"Man cannot discover new oceans unless he has the courage to lose sight of the shore."
-André Gide

Thursday, January 21, 2010

Should Have Been Here Yesterday

It was hard leaving to go back to school earlier this week knowing the conditions were going to be great for the remainder of the week and the tides had finally aligned for a late evening bite. I only had one class this week on Tuesday and while in class all I could think about was how good the fishing should be. Less than 24 hours after making the trek to San Marcos, I decided to head back home and fish around Galveston for a couple days during peak conditions.

My prognostication proved to be accurate because the fishing over the last two days was outstanding, especially the late afternoon bite. On Thursday after a few hours of rest, I hit the water at sunrise and managed to scratch out 9 trout and 3 flounder before noon at my first destination. I packed up and went elsewhere to catch the evening tide. From the time I made it to my second destination until just after dark the bite was fast and furious. I got bites on nearly every cast and caught a few limits of trout up to 23" as well as a stray redfish. Finished the day with 1 red, 3 flounder, and at least 40 trout.

The conditions on Friday morning were superb and I had intentions to fish that morning but overslept due to a lack of rest. I met up with Chris and Judson to see if we could muster up another afternoon bite. We fished hard for several hours with only a few bites and fish to show for our efforts. Judson has had his share of bad fortune lately so we started to question whether bringing him along was such a great idea. He also mentioned that the day was a prime example of the "should have been here yesterday" karma.

About an hour and a half before dark the bite picked up. We got bites on nearly every cast the remainder of the evening and into the darkness. Chris and Judson both managed to string a limit of trout and 1 flounder. I guess Judson's luck wasn't too bad after all. We finished the night with 1 flounder, a few reds, and at least 60 trout up to 23" between the three of us. Didn't catch as many quality fish over the last two days but the numbers were definitely up. Up to this point the bite had been extremely soft but the bite the last two days was the most aggressive all winter long.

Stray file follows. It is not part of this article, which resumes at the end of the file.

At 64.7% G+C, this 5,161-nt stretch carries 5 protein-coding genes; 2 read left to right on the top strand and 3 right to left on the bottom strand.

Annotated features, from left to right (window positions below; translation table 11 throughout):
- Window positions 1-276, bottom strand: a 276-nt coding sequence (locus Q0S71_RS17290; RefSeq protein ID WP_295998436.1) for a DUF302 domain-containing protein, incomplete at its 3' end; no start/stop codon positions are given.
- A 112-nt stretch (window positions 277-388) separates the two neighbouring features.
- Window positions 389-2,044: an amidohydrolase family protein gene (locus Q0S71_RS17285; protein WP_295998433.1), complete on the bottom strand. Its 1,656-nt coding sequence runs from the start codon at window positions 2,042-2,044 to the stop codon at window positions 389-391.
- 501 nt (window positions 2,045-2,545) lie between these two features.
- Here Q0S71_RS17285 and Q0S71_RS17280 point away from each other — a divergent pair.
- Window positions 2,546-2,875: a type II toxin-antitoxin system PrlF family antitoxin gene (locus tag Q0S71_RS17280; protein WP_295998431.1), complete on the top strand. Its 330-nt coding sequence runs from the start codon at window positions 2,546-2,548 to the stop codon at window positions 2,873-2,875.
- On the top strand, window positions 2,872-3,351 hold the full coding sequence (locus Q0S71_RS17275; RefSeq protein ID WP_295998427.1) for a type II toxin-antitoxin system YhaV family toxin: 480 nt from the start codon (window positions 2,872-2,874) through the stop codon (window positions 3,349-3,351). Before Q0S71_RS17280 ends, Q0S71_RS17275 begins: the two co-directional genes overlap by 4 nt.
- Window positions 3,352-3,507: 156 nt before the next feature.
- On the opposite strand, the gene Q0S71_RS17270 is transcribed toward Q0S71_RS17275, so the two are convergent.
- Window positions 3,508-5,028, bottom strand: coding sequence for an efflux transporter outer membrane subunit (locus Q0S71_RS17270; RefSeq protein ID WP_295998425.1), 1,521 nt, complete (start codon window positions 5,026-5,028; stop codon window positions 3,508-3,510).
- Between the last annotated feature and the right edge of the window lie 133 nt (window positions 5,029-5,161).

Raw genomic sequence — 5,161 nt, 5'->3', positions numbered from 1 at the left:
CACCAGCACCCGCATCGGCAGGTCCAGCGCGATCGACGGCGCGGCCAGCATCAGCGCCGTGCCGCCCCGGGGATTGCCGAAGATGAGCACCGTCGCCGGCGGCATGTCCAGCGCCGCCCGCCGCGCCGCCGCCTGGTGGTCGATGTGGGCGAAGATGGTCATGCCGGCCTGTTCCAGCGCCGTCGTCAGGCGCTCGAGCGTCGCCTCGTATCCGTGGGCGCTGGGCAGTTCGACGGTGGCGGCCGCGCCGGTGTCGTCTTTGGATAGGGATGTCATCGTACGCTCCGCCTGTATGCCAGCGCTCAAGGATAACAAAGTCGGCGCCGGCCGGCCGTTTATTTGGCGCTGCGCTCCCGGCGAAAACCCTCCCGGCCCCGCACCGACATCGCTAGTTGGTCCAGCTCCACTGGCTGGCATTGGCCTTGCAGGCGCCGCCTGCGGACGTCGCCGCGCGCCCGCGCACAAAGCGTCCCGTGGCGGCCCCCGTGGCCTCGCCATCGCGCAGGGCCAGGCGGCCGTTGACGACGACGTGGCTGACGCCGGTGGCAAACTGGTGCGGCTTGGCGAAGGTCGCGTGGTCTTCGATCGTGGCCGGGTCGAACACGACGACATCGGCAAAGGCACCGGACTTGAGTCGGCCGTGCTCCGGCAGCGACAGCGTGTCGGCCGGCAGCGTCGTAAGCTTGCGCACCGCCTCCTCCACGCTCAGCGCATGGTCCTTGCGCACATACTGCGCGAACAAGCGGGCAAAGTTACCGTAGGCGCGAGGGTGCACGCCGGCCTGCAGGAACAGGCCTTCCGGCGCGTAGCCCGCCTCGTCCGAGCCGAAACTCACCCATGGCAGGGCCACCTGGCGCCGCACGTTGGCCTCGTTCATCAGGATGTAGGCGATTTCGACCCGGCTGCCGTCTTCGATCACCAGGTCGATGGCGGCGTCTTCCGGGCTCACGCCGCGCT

Now to the particulars. All fish were caught deep in areas with a muddy bottom and scattered shell. Slow incoming tides later in the day have been the ticket. Water temp was approximately 65 degrees yesterday, which is quite a bit above normal for this time of year. There has been plenty of bait all over the flats adjacent to deep water and I wouldn't be surprised if the fish start to move shallow with the higher tides and warmer water. Baits of choice (pictured below) were Corky's (copper top), Corky soft plastic (pearl/ chartreuse), MirrOdine XL (chartreuse top and bottom/ silver side), Skitterwalk (blue and chrome), TTF Flats Minnow (liquid shrimp), and a Gambler Flapp N Shad (morning glory).

We need another cold front badly to blow some of the water out of the bays and lower the water temps back down to winter levels. I didn't think I would say this at all this winter because before two week ago this winter had been an extremely cold one. Another front would help stack the bigger fish and baitfish deep. It seems like the smaller fish have move in and are extremely aggressive. The water and weather lately have looked more like fall or spring than the dead middle of winter.

Released Trout

Released Flounder

Corky Down Deep

Me with a solid trout

Another solid trout after dark

Chris and Judson with full limits

Baits of Choice

Tuesday, January 19, 2010

Back to Normal and Back to School

Fishing had been tediously slow since the major cold front hit almost two weeks ago. Things are starting to pick up though and the fish are starting to settle into the normal winter patterns. The water temp last Wednesday dipped as low as 48 degrees and by Friday the temp how risen ever so slightly to a brisk 50 degrees.

The good news is since then the water temp has increased to as high as 62 degrees yesterday afternoon. The amount of bait both shallow and deep has been abundant over this warming trend which has caused the fish to feed more aggressively and often. As long as the weather cooperates look for fishing to improve and remain stellar.

School starts back up today so I decided to fish the last two days before I had to head back to San Marcos. Sunday was one of those days when conditions appeared optimal but the fishing dictated otherwise; couldn’t buy a bite. Yesterday was a whole other story. Me and a couple friends fished a different location and landed around 20 reds, 4 trout and 1 flounder, including two trout over 23”.

Not a bad way to end the fishing marathon known as winter break. Logged 22 days on the water over the last 32 days, including 12 days this year alone. Baits of choice yesterday were Gambler Flapp’ N Shad in morning glory and Norton Sand Eel in plum/chartreuse.

My two best trout since the front…

23.25" Trout

23" Trout

Morning Glory Flapp' N Shad

Rats were a dime a dozen but we managed to scratch out a handful of keepers...

Thursday, January 14, 2010